Did you know that at 60km/h, the sole contact between the road and your car is a small patch on your tyres about the size of your palm? As the only part of your car that physically touches the ground, it’s imperative your tyres are properly maintained.
Derek Kirkby, Training Director at Ford’s Driving Skills for Life (DSFL), a programme which aims to promote a safe and economical driving culture, says that tyres in good shape ensure a much safer journey, and even increase fuel efficiency.
“If you are just 0.3 BAR below the optimum tyre pressure, you increase the rolling resistance of your vehicle by up to 10 per cent,” he says. “And optimum tyre pressure can provide up to three per cent better fuel economy. It all adds up!”
Ford Motor Company and DSFL offers you four easy-to-remember tips on how to be more ‘street smart’, and show your tyres the love they deserve.
BRIT: Balance, Rotation, Inflation, Tread
When your tyre and wheel assemblies aren’t balanced, you’ll get an uncomfortable ride, the steering wheel will vibrate, and you could do damage to your tyres and your suspension system. If you have a bumpy ride or you suspect that something may be wrong with your suspension, make sure to have your technician check if your wheels are balanced.
Tyre rotation usually involves moving tyres front to back, and not left to right, as most tyres are directional. To ensure your tyres wear evenly and last longer, have them rotated by a tyre expert at regular intervals as indicated by the vehicle or tyre manufacturer. Hard impact such as hitting a pothole can cause misalignment, which causes uneven tyre wear.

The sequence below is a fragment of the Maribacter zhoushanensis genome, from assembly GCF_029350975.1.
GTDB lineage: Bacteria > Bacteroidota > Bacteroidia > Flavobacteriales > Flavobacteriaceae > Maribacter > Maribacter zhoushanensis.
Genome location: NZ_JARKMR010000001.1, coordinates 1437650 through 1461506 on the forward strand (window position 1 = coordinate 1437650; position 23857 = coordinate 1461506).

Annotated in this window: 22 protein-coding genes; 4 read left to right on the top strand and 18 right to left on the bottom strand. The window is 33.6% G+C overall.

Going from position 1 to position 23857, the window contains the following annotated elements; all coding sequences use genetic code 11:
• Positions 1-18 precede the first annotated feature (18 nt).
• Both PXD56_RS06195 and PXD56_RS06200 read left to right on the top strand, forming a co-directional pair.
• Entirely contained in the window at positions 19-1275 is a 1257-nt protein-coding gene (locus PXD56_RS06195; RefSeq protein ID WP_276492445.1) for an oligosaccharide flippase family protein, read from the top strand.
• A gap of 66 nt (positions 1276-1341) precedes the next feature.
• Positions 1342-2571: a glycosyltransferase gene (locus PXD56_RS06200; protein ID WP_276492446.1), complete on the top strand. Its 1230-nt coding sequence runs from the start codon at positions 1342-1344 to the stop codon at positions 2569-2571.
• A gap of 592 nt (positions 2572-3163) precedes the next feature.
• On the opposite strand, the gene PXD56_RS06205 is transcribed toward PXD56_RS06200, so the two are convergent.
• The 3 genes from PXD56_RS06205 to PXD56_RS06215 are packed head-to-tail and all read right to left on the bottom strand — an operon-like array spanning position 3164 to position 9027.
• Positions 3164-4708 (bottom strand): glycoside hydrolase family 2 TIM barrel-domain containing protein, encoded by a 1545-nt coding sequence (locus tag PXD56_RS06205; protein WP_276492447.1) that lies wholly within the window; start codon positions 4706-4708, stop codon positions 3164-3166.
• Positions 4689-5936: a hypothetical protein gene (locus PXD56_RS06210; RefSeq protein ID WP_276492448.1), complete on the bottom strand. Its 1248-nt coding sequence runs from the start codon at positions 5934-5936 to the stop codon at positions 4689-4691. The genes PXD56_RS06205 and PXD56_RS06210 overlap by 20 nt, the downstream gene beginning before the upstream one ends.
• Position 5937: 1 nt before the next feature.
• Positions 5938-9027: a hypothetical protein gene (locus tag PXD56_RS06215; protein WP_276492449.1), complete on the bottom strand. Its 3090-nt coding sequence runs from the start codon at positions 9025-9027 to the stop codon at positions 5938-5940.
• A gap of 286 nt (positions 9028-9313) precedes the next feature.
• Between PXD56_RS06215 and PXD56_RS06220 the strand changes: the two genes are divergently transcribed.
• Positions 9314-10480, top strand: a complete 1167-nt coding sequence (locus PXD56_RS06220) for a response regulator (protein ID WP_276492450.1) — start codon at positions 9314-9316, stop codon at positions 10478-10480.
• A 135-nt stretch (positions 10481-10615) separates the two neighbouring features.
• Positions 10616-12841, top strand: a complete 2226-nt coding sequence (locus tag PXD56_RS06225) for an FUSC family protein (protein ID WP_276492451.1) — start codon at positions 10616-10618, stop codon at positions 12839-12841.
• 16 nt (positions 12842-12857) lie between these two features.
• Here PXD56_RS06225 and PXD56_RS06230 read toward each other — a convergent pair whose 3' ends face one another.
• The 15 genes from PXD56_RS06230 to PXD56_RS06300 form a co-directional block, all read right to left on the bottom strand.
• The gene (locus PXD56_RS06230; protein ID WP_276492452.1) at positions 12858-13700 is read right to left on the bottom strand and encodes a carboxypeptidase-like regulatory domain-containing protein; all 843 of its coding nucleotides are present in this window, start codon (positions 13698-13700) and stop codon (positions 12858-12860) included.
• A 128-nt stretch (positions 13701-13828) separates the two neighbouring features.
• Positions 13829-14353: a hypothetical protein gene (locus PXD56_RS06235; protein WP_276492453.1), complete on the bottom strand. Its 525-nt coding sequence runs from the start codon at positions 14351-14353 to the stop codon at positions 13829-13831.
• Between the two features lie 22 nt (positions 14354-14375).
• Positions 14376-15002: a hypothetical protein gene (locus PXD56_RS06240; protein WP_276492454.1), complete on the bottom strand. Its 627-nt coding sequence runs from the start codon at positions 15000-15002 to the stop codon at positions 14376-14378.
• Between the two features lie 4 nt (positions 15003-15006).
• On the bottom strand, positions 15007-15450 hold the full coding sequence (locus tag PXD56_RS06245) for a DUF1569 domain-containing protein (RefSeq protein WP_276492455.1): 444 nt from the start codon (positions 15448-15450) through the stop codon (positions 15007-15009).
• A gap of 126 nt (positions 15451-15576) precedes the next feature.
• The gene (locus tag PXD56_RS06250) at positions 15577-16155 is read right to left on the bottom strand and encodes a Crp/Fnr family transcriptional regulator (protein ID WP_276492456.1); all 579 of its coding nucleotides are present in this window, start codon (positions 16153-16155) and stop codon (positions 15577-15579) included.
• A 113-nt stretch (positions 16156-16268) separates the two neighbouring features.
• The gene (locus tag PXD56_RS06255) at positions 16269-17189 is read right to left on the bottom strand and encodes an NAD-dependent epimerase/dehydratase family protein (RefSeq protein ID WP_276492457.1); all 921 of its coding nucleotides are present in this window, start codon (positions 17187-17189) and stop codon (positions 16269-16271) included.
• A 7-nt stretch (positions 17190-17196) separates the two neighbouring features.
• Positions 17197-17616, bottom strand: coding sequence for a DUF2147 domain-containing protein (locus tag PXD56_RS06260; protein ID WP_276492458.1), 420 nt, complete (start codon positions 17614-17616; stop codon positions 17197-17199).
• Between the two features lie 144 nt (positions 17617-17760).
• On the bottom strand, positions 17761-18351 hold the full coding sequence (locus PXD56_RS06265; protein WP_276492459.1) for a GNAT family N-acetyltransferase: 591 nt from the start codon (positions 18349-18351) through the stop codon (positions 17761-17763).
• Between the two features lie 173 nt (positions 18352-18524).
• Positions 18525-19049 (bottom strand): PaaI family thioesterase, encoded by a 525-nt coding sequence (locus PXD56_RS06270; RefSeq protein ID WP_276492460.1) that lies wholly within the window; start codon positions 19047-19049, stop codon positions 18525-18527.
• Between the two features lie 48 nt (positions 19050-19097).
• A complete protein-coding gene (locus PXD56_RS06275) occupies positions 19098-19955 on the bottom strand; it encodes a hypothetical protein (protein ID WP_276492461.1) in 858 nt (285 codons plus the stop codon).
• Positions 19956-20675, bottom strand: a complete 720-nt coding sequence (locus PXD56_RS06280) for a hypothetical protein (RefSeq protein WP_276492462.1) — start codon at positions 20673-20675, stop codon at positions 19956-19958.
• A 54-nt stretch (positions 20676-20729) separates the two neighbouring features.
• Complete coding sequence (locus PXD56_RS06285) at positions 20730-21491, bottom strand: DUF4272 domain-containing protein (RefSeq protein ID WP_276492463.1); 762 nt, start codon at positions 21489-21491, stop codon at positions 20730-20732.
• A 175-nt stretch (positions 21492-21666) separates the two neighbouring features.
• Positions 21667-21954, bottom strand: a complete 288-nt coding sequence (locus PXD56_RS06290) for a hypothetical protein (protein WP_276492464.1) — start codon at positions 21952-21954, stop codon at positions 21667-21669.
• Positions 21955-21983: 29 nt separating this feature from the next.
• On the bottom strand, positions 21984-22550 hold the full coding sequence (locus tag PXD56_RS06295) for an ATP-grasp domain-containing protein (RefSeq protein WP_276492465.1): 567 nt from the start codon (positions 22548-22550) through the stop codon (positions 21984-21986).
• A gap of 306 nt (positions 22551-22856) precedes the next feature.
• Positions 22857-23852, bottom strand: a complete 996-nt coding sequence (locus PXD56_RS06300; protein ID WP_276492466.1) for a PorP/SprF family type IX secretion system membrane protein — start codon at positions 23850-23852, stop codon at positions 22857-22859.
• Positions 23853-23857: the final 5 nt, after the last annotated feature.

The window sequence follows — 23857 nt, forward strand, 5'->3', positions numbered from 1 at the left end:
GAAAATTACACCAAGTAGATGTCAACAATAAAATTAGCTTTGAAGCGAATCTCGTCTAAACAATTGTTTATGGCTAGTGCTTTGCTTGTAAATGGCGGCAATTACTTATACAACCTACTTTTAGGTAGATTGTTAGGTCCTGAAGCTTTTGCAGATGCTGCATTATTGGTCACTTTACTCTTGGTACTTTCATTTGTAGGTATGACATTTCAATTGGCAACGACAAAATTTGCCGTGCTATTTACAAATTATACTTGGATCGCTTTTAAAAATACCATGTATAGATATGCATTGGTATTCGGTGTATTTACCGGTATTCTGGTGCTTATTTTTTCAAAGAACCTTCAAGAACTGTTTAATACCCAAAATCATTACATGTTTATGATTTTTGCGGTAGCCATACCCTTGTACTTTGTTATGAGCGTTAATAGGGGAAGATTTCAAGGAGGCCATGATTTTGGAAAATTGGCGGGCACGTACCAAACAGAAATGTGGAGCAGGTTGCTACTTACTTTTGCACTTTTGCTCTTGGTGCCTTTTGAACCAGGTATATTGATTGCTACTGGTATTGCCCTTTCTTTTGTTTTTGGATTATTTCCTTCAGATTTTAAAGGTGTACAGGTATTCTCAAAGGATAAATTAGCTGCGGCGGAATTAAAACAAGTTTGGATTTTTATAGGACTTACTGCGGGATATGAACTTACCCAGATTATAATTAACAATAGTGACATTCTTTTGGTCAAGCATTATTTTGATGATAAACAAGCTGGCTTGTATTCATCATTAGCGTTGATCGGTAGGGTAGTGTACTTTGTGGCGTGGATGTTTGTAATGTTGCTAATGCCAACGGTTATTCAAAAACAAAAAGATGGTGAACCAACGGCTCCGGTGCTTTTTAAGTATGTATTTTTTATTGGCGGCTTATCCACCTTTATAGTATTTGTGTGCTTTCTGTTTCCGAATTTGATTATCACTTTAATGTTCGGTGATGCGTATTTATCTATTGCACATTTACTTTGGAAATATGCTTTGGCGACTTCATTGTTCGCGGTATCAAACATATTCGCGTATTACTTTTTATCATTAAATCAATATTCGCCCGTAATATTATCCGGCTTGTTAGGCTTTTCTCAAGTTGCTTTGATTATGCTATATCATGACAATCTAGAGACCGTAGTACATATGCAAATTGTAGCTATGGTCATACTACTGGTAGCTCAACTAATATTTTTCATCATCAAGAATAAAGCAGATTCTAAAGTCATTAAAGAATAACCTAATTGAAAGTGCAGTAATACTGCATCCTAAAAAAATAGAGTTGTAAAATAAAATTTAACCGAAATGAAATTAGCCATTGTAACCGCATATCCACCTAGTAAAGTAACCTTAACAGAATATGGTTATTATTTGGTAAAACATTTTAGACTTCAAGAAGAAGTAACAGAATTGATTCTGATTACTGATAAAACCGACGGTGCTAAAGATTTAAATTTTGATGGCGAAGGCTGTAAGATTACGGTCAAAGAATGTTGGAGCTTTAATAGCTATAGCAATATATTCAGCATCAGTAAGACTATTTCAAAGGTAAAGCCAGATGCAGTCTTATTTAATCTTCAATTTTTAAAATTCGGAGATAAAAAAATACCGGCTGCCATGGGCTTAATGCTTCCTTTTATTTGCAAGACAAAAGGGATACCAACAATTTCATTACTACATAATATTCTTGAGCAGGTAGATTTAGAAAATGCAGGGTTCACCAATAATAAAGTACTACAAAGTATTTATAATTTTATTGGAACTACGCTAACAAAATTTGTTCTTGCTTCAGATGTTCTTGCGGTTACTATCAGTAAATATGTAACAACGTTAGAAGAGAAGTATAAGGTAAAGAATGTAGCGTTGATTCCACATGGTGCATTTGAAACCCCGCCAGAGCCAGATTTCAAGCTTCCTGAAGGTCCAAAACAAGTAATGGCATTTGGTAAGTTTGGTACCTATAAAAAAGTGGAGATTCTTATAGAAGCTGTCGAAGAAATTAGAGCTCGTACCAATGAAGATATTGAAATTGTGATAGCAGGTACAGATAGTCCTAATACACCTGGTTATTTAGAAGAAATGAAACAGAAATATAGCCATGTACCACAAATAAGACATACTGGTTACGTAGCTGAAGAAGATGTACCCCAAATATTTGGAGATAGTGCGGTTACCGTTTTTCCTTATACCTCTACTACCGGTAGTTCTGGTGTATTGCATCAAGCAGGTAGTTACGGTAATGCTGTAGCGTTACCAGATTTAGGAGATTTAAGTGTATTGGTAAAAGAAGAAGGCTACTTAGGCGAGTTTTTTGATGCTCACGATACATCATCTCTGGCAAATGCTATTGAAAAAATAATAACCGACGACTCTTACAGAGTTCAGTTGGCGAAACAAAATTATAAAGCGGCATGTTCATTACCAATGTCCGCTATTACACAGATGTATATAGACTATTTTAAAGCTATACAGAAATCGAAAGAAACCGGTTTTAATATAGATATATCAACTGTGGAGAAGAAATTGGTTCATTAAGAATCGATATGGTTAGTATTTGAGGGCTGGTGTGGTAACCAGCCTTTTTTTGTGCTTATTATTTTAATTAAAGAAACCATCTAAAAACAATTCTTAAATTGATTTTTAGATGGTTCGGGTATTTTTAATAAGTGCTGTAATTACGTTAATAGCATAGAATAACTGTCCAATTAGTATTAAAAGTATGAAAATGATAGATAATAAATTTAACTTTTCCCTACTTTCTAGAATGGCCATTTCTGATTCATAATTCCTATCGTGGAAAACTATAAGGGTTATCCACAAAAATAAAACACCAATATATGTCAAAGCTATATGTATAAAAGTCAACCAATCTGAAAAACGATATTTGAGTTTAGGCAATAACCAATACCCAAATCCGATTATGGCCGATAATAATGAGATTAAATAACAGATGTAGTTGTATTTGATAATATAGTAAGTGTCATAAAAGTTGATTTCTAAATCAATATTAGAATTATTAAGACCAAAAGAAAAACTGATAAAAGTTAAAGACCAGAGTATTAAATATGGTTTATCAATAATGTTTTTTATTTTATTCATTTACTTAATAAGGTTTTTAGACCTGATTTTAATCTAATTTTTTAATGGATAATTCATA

You should have your tyres, including your spare wheel, checked each time you stop at the filling station, or at least once a week, and preferably first thing in the morning when your tyres are cold. The optimum inflation pressure can be found on a sticker, usually located inside the driver’s door. Don’t exceed the optimum pressure, because over-inflating tyres reduces their performance in terms of both traction and lifespan. Tyres with low pressure wear more quickly, degrade your vehicle’s handling, lower your vehicle’s load-carrying ability, and increase fuel consumption.
Most tyres have a tread depth indicator, and once the tyre is worn to that point, it needs to be replaced. To a degree, the tread on your tyres increases their grip on the road, deflects water, and reduces slippage.
How to Change a Tyre
Punctures happen to the best of us, at the worst of times. Follow these 10 steps and you’ll be back on the road in no time. Just remember, spare tyres aren’t designed for long distances or high speeds, so once you have replaced a punctured tyre with the spare, you need to visit a tyre technician to fix or replace the original tyre as soon as possible.
- Pull over as soon as it is safe to do so, preferably on level ground.
- Turn on the hazard lights, use the parking brake switch off the engine, and place the reflective triangle on the road 45m behind your vehicle.
- Take out the spare tyre, jack, and wrench. In most passenger vehicles, spare tyres are located under the floor of your boot, but on SUVs and 4x4s, spares can also be rear, side, roof, or underbody mounted.
- Remove the hubcap of the tyre that needs to be replaced, and loosen the lug nuts with the wrench, turning counter-clockwise. Use your body weight on the wrench if you need to.
- Place the jack beneath your vehicle next to the tyre, and use the jack to raise your vehicle until the tyre is about 15cm above the ground, then remove the loosened nuts by hand.
- Carefully pull the flat tyre towards you until it is off the bolts. Set it down on its side so it doesn’t roll away.
- Mount the spare tyre on the exposed bolts and replace the nuts, tightening them by hand.
- Use the jack to lower your vehicle until the tyre is resting on the ground, and tighten the nuts with the wrench as much as you can.
- Lower the vehicle completely to the ground, and remove the jack.
- Stow your flat tyre, jack, and wrench, and continue your journey.